Business Feature — 09 November 2016


A specialist teaching college in the Midlands has delivered its first training sessions in Nepal as it looks to expand its professional development programmes globally.

Eva Cartwright, founder of The Teaching Assistant College, in Stafford, travelled to the south Asian country to observe and audit teachers and teaching assistants, and deliver training to improve their work in the classroom.

It’s the 17th country that the former primary teacher has travelled to deliver her bespoke training, thanks to working with an international trade adviser at the Department for International Trade (DIT) in Staffordshire to expand her global reach.

Christine Hamilton, interim regional director of the Department for International Trade Midlands, said:

“When people think of exports, they usually have products in mind, but the majority of exports are actually for services, such as education and teaching.

“We offer a great deal of support to businesses that want to sell their services overseas and the Teaching Assistant College is a great example of the success that can be achieved by working with our export experts.”

Eva said the college, which also trains teaching assistants in the UK, was only able to export its training overseas because of the support she had received from Wendy Hall in the Staffordshire team. The college has also participated in a number of DIT programmes for exporters and has received funding from the Tradeshow Access Programme (TAP).

She said:

“We wouldn’t have been able to start promoting our overseas work at conferences if it wasn’t for Wendy finding the funding for us to exhibit.

“She has consistently offered support, through directing us to training days, finding experts to help us with specific gaps such as marketing, internationalisation of the website and understanding cultural differences. Wendy has supported us for seven years now and we think of her as part of the TA College team.”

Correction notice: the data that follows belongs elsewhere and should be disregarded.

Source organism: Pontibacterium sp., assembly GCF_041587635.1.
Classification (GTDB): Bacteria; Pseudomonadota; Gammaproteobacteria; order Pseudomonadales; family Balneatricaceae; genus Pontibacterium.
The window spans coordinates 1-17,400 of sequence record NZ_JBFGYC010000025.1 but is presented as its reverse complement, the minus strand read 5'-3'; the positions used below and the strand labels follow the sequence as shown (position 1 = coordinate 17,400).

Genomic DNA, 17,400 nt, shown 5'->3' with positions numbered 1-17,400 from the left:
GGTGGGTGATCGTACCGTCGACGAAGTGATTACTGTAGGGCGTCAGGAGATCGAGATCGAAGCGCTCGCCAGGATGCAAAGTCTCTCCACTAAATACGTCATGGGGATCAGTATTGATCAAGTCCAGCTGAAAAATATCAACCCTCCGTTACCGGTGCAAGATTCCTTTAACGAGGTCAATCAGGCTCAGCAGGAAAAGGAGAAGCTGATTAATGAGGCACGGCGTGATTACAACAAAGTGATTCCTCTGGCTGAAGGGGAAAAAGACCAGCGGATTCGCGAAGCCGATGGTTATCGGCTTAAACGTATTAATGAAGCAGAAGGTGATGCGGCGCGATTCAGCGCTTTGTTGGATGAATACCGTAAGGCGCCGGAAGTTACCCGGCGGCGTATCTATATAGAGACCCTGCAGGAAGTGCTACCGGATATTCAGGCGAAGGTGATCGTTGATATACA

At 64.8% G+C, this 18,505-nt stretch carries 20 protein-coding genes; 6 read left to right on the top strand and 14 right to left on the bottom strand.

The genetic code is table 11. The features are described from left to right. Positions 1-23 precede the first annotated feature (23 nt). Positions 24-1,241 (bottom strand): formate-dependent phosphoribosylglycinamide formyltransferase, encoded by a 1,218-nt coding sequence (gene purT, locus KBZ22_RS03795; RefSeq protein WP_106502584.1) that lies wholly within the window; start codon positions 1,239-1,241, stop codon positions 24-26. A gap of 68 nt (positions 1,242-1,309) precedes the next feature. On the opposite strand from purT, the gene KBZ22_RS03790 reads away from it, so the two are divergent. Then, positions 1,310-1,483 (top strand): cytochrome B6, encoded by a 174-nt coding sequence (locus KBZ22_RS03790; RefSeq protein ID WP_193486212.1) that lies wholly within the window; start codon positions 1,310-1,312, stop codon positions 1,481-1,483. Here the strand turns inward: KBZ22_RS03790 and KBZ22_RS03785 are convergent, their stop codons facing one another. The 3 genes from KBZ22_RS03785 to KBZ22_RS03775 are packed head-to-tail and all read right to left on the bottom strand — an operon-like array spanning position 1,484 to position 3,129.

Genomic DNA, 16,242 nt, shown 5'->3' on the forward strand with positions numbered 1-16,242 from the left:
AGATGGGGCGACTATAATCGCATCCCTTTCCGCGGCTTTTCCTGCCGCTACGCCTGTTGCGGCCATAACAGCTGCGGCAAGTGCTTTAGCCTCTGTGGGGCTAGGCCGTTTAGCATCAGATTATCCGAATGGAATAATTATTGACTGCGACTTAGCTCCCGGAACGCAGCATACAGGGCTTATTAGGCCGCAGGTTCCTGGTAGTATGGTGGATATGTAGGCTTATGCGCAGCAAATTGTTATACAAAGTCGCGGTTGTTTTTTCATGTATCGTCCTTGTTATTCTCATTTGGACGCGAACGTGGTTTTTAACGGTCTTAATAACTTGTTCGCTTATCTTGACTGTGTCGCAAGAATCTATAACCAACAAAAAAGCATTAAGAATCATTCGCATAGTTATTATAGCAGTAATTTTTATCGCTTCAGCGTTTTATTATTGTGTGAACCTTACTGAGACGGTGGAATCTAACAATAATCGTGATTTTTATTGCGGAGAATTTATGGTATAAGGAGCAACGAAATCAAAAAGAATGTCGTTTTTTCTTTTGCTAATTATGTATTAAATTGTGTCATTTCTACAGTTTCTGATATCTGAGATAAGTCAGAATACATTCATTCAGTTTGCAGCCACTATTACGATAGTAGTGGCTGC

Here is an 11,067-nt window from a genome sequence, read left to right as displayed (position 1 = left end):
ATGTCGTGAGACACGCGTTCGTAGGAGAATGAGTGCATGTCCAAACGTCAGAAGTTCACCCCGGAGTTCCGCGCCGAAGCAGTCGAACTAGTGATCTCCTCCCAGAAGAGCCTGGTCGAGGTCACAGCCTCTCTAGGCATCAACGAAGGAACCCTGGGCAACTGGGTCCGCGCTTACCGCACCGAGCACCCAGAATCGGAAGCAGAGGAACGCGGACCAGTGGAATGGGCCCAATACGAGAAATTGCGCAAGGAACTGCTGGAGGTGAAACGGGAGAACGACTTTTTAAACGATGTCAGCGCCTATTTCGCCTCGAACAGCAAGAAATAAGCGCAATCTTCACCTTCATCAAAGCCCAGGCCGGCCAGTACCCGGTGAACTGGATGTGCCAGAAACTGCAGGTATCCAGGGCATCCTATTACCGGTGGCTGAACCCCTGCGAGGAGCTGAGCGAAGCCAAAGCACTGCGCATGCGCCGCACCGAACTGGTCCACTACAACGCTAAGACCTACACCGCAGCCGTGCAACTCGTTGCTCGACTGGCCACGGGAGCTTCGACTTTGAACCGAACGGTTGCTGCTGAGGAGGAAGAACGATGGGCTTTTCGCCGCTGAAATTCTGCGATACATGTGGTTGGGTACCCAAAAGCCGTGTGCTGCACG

The latest training programme was commissioned by the British School of Kathmandu for their own teaching staff and teaching assistants.

Eva spent five days training more than 70 teaching assistants and teachers about good practice, working as leaders, making an impact in the classroom and effective lesson planning.

The college already provides training in countries including China, Vietnam, Luxembourg, Dubai, Abu Dhabi, Thailand, Indonesia, Singapore and Russia, and it is known for its interactive training with reflective follow-up activities.

Eva has put in plans to work with more schools in the Far East, Middle East and Central America and is also travelling to Saudi Arabia for the first time next year as part of strategic growth plans.

The Department for International Trade’s Export Opportunities website has more than 100 live opportunities for UK businesses in the education and training sector, from online assessment resources in Australia to providing educational toys in Switzerland.

Any business that wants to find out more about exporting should visit and book an appointment with a local international trade adviser (ITA).


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